But while it remains effective, Voigt’s conjuring trick seems not to be particularly precise: Rückverzauberung 10’s powers of re-enchantment sometimes feel as though they might almost be too indiscriminate. It’s not just that Rückverzauberung 10 can work its magic in, for example, a small deciduous woodland planted by humans less than 100 years ago; an MP3 player and some headphones is enough to transplant the experience from Hunsrück-Hochwald to any mundane locality. Even the banality of the fucking laundromats can be alleviated, elevated to some higher plane of grubbing for berries on the woodland floor while sunlight filters through a leafy canopy, until distant horns indicate your imminent and arbitrary beheading by some passing Teutonic knight: so it goes. The German forests of legend and fairy tale never struck me as particularly pleasant places.

Rückverzauberung 10’s universal evocativeness fits neatly with the irony that the idea of the German Forest is itself artificially unitary, as if the wildly varying landscapes brought under this rubric share something more than someone’s desire that they be unified. The German Forest is a term with a sometimes dubious history, but it’s both too easy and incorrect to align Voigt’s interest with it with some spuriously supposed trait or essence of the German character or psyche (even if a strong precedent for that comes from certain Germans in the depths of the past). The fact remains that Voigt is evoking primordial wilderness with human music from the 19th century (I’d guess) manipulated in a 21st century studio — and that “the goal was always pop” and not, for example, the creation of a chthonic community. It’s a dangerous game to play no doubt (it may not always be advisable to render these kinds of things quotidian), but the materials simply mean something different in Voigt’s hands than they did in the shadowy grasp of the past. Voigt’s approach, as he has always made clear, reconfigures the whole meaning in ways that someone slightly too eager to find an heir to Leni Riefenstahl can’t quite have grasped.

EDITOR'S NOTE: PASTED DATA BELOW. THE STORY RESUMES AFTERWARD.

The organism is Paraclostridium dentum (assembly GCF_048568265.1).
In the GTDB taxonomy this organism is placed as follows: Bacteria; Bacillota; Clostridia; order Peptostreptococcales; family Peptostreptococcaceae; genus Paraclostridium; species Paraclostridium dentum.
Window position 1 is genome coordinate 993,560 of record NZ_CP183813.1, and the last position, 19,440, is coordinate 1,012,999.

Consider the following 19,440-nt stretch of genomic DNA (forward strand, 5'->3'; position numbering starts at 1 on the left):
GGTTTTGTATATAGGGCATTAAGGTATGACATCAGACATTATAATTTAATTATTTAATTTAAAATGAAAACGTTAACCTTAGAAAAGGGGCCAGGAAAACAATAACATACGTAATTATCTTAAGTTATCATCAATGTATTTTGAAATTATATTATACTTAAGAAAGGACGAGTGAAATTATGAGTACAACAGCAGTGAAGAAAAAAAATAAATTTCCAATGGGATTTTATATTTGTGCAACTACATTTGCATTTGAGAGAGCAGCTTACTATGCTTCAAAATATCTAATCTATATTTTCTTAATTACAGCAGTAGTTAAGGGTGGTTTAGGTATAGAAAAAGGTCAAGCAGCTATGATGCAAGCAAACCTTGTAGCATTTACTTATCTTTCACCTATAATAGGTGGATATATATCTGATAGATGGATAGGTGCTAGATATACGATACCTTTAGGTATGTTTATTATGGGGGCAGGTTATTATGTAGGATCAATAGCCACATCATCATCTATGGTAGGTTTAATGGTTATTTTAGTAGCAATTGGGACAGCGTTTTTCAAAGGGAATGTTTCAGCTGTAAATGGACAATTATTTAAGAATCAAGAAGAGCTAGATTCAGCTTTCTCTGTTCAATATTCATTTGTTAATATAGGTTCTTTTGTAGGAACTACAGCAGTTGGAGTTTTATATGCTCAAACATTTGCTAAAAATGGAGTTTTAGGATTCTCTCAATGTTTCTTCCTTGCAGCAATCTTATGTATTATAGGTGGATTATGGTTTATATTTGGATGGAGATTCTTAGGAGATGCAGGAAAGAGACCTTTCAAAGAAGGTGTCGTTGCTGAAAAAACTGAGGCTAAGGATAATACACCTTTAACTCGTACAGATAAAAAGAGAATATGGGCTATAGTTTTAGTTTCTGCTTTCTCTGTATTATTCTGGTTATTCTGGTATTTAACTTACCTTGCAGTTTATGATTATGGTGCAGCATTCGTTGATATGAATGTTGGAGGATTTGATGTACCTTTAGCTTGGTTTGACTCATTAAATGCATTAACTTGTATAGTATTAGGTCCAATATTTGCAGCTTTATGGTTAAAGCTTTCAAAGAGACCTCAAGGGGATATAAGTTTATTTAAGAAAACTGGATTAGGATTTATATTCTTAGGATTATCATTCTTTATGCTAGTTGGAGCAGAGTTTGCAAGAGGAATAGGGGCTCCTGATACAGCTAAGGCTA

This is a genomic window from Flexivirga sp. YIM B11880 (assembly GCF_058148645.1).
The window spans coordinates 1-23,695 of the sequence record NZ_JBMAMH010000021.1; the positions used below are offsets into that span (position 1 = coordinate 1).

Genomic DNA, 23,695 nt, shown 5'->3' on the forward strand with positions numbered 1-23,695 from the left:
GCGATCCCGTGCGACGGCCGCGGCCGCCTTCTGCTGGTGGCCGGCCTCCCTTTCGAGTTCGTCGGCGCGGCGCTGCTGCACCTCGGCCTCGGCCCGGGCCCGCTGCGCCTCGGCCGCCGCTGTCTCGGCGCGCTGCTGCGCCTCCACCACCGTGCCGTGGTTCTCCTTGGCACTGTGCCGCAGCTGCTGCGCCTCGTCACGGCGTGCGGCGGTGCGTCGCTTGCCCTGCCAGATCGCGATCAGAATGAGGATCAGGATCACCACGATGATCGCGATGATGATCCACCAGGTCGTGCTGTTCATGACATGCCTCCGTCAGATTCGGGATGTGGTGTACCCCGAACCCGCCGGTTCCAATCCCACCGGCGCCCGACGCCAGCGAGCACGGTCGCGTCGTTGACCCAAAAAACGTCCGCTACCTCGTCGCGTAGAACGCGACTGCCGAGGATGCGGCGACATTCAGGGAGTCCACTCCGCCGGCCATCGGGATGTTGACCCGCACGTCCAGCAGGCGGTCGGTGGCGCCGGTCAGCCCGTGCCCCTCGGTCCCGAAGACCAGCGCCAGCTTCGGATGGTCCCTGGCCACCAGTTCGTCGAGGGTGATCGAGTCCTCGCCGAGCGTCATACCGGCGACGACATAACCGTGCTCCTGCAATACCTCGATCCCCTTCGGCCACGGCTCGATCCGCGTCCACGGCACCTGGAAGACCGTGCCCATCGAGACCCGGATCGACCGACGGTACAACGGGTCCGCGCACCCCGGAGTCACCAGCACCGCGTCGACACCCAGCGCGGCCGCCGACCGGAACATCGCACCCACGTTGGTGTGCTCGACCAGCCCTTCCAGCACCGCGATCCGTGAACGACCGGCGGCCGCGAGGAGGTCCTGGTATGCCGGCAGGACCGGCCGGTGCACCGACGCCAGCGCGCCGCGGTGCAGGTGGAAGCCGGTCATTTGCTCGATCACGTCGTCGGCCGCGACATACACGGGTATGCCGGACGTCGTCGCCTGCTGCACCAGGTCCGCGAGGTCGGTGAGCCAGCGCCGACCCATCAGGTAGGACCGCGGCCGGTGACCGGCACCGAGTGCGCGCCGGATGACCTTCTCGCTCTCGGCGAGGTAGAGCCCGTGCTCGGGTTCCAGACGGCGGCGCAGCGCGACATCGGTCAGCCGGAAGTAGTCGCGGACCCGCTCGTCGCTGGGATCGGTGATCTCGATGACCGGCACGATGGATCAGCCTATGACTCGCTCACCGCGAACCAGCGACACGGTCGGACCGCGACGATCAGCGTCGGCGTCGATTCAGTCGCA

The not-quite-paradox, then, is that the all-too-human sounds from which the piece is composed are processed strings, woodwind, and brass: none of the cloying sounds of nature, no miscellaneous whooshing reminiscent of the wind in the leaves or the watery gurgling of babbling brooks, or any of that stuff. It would presumably be entirely redundant to play the forest’s sounds back to it, so instead Rückverzuberung 10 uses human technology, the very tools of disenchantment, to re-enchant the forest itself, nature itself. It’s a pleasingly proficient — if relatively minor — subversion of Black Forest kitsch.

Links: Wolfgang Voigt - Kompakt